In the later stages of crop development, some of the essential nutrients can be provided by liquid fertilizers such as cow urine, biogas slurry, or fermented manures. They are sprayed on the soil, applied with irrigation water, or diluted and sprayed as a foliar fertilizer. The advantage of liquid manure is that the nutrients become available almost immediately. In this way, they can be used to improve the supply of nutrients. Liquid fertilizers used in Cotton crops are cow urine, slurry (from cow dung or biogas), vermi-wash, Amruth pani, Jeev amruth.

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Cotton Field
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Other important nutrients for Cotton plant growth

Secondary nutrients are important for plant growth that includes calcium (Ca), magnesium (Mg), and sulfur (S). These three nutrients, which can be identified as “synthesizers”, play a key role in the essential growth and health of plants. Cotton plants take in almost as much magnesium and sulfur as phosphorus, an important nutrient.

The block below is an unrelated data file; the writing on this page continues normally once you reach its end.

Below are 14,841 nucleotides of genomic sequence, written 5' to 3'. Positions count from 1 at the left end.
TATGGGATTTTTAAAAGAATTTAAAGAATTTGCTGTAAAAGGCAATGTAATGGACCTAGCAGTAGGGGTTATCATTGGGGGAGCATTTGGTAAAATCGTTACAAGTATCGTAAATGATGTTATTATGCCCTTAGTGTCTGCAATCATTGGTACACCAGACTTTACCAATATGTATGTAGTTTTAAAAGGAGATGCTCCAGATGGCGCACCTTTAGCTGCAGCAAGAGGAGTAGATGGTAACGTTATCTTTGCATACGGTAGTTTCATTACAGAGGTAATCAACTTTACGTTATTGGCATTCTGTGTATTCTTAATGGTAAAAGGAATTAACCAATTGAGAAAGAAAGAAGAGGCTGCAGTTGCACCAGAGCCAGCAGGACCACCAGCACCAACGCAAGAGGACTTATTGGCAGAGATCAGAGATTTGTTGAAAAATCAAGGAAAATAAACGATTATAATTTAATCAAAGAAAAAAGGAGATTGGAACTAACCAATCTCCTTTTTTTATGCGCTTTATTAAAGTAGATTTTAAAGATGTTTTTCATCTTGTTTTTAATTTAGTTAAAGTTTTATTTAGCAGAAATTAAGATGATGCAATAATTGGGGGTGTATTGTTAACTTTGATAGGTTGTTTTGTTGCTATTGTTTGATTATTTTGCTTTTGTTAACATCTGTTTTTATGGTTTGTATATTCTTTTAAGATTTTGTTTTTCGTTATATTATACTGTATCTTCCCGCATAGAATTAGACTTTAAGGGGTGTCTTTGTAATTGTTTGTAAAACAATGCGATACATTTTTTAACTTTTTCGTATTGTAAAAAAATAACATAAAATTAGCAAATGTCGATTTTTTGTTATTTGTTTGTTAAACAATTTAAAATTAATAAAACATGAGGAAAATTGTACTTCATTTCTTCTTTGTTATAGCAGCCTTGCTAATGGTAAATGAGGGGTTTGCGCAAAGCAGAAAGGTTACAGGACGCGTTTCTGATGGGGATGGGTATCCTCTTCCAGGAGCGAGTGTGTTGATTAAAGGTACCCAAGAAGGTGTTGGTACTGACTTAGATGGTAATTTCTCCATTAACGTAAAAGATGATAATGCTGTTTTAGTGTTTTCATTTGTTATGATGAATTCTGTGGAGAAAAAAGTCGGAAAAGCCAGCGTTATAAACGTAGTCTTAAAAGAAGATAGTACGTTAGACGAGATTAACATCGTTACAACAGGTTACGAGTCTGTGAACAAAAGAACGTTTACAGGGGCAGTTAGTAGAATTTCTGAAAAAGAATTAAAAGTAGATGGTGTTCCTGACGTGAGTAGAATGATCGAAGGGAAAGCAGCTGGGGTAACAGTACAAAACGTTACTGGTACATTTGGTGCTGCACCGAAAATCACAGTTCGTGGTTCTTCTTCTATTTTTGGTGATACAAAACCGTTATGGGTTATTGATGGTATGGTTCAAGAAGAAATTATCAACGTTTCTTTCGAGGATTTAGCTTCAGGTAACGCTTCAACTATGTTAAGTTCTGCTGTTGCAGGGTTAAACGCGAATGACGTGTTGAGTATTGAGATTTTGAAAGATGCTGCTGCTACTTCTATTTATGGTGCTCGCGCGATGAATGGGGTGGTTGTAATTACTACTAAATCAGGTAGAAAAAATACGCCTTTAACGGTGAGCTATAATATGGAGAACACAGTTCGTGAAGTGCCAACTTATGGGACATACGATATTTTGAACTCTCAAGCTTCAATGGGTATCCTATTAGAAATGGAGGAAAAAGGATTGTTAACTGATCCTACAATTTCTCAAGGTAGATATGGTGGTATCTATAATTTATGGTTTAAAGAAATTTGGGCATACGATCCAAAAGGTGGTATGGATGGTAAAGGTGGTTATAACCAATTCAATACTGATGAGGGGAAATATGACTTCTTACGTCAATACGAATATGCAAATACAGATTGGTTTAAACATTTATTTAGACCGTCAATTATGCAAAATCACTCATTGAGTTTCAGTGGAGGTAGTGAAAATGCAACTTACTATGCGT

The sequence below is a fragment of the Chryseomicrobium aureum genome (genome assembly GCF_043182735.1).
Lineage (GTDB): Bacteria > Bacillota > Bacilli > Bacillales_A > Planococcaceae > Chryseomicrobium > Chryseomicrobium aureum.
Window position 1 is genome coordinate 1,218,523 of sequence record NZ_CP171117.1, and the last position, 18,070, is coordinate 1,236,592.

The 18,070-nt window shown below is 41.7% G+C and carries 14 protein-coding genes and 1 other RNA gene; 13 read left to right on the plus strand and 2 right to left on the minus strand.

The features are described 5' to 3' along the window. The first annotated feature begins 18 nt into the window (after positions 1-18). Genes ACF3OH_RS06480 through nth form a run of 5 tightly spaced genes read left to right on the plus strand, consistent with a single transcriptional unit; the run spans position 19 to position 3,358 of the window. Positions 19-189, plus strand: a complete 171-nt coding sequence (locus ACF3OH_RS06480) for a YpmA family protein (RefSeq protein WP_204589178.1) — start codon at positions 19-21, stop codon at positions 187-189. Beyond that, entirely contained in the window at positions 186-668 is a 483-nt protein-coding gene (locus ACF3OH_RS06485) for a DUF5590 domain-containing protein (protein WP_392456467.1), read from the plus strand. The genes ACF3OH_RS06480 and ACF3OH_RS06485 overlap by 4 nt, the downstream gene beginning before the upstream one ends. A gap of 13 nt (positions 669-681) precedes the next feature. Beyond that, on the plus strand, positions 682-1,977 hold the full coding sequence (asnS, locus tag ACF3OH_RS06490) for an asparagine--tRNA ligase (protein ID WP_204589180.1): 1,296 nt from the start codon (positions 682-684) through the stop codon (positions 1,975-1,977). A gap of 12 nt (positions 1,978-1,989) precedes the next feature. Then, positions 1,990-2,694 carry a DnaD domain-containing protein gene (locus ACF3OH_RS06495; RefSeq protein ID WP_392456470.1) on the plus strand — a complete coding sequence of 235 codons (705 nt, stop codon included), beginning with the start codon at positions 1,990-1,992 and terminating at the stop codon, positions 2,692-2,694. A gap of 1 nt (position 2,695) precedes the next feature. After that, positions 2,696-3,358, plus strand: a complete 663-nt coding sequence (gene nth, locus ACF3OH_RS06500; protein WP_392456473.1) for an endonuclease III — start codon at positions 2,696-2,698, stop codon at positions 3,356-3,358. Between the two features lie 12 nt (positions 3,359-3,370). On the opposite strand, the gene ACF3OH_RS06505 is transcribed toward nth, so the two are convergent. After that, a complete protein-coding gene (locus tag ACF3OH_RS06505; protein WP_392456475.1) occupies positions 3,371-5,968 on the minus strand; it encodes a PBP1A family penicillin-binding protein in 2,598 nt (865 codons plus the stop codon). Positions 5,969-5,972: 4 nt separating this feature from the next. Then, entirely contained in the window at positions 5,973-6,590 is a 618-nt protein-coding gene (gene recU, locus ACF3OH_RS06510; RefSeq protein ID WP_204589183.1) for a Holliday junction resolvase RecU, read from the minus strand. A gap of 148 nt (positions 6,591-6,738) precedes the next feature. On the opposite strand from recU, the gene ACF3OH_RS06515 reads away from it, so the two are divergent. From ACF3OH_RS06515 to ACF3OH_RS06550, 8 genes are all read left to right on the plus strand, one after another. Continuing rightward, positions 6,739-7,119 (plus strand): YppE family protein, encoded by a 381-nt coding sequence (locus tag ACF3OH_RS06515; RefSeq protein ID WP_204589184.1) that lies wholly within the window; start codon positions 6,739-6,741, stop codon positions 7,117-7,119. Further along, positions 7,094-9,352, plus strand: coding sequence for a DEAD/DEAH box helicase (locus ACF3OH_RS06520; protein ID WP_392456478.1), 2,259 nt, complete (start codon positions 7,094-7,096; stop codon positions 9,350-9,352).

• Calcium is needed even more. The functions of calcium include strengthening cell walls to prevent them from collapsing, increasing cell division and plant growth, balancing protein synthesis, carbohydrate movement, and cell acidity. 
  • Magnesium is essential for the production of green color in chlorophyll. Chlorophyll is essential for photosynthesis, converting sunlight into plant food (carbohydrate synthesis). 
  • Sulfur is essential for the production of three amino acids, which are a major barrier to protein synthesis. 

Fertilizer schedule – (kg/ha)

1. Basal (before sowing)

  • SSP – 375 kg
  • Zinc Sulphate – 50 kg
  • Farmyard manure – 10-12 tons
  • Zinc Sulphate can be applied separately 

2. 1st Top Dressing (10 to 15 days after sowing)

Double OX Calcium Nitrate Field Grade -25 to 35 kg

3. 2nd Top Dressing (30 Days after sowing)

  • Urea -90 kg
  • MOP -35 kg

4. 3rd Top Dressing (60 days after sowing)

  • Urea -90 kg
  • MOP -35 kg